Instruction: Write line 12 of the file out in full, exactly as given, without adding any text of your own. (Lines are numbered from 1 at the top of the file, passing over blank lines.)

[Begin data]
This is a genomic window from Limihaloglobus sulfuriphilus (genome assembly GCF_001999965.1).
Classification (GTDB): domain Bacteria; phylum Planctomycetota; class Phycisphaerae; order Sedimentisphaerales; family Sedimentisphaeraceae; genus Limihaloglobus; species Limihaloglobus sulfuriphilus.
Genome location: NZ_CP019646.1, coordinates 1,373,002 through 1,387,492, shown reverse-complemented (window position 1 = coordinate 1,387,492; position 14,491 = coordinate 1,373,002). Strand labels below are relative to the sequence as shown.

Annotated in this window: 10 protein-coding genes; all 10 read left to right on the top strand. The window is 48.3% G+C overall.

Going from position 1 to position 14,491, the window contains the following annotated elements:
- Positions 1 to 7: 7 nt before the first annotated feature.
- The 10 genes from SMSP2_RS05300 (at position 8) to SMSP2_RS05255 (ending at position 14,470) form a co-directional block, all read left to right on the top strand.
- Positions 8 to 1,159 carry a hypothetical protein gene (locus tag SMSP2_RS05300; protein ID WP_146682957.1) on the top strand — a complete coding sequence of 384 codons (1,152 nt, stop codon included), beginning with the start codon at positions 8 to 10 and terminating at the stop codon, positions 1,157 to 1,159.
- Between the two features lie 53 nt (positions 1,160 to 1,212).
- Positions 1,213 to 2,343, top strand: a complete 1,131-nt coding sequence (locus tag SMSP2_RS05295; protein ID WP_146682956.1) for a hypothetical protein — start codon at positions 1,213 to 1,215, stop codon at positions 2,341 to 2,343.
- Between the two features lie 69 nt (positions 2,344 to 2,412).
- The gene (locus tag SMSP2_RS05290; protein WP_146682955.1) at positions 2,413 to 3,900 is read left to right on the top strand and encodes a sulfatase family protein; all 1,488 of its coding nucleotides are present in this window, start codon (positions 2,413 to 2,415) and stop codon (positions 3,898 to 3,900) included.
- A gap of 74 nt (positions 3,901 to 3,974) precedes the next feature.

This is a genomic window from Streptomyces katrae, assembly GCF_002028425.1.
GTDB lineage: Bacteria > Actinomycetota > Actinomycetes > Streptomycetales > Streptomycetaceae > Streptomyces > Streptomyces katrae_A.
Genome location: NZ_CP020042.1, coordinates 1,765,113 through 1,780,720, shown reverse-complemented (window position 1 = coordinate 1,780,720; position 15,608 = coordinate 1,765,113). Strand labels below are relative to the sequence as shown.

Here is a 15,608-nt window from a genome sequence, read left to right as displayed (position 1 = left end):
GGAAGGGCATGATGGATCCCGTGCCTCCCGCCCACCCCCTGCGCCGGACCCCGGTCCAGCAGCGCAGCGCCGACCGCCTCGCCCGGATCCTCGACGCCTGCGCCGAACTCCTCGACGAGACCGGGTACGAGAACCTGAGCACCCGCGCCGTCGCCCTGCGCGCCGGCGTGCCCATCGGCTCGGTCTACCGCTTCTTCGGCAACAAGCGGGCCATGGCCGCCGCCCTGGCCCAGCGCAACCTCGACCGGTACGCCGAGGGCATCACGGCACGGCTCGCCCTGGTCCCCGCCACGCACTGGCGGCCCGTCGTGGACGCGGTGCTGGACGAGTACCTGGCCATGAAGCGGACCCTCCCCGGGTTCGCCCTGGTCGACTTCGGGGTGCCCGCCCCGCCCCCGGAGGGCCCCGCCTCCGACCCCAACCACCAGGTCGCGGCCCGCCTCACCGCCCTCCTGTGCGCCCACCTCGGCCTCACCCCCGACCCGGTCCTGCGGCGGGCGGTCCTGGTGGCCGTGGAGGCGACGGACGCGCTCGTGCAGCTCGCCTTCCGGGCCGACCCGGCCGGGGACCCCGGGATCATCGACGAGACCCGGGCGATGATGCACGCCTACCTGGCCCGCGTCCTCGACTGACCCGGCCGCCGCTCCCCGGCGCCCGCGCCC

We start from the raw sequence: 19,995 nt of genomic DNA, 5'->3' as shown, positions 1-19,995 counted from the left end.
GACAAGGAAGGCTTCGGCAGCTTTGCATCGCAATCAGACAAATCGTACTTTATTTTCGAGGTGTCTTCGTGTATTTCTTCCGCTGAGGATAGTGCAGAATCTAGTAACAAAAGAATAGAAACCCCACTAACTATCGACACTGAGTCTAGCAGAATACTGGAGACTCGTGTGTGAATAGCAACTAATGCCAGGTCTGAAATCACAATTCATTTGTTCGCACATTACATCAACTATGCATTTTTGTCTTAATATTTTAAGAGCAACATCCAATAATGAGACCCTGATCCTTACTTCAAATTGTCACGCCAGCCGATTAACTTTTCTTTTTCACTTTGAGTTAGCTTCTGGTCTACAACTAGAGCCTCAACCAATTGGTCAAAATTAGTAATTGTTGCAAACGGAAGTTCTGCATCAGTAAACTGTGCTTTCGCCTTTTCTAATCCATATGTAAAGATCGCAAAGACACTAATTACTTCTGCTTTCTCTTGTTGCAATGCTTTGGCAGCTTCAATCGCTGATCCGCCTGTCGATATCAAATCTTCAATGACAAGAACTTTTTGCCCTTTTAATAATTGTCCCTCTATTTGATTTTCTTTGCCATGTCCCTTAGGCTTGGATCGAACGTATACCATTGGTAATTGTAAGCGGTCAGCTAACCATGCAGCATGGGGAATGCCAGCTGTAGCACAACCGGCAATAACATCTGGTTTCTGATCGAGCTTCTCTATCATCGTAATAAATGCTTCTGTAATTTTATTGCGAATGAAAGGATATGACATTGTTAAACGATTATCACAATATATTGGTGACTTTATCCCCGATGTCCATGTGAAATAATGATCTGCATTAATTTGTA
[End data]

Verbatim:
- The gene (locus tag SMSP2_RS05290; protein WP_146682955.1) at positions 2,413 to 3,900 is read left to right on the top strand and encodes a sulfatase family protein; all 1,488 of its coding nucleotides are present in this window, start codon (positions 2,413 to 2,415) and stop codon (positions 3,898 to 3,900) included.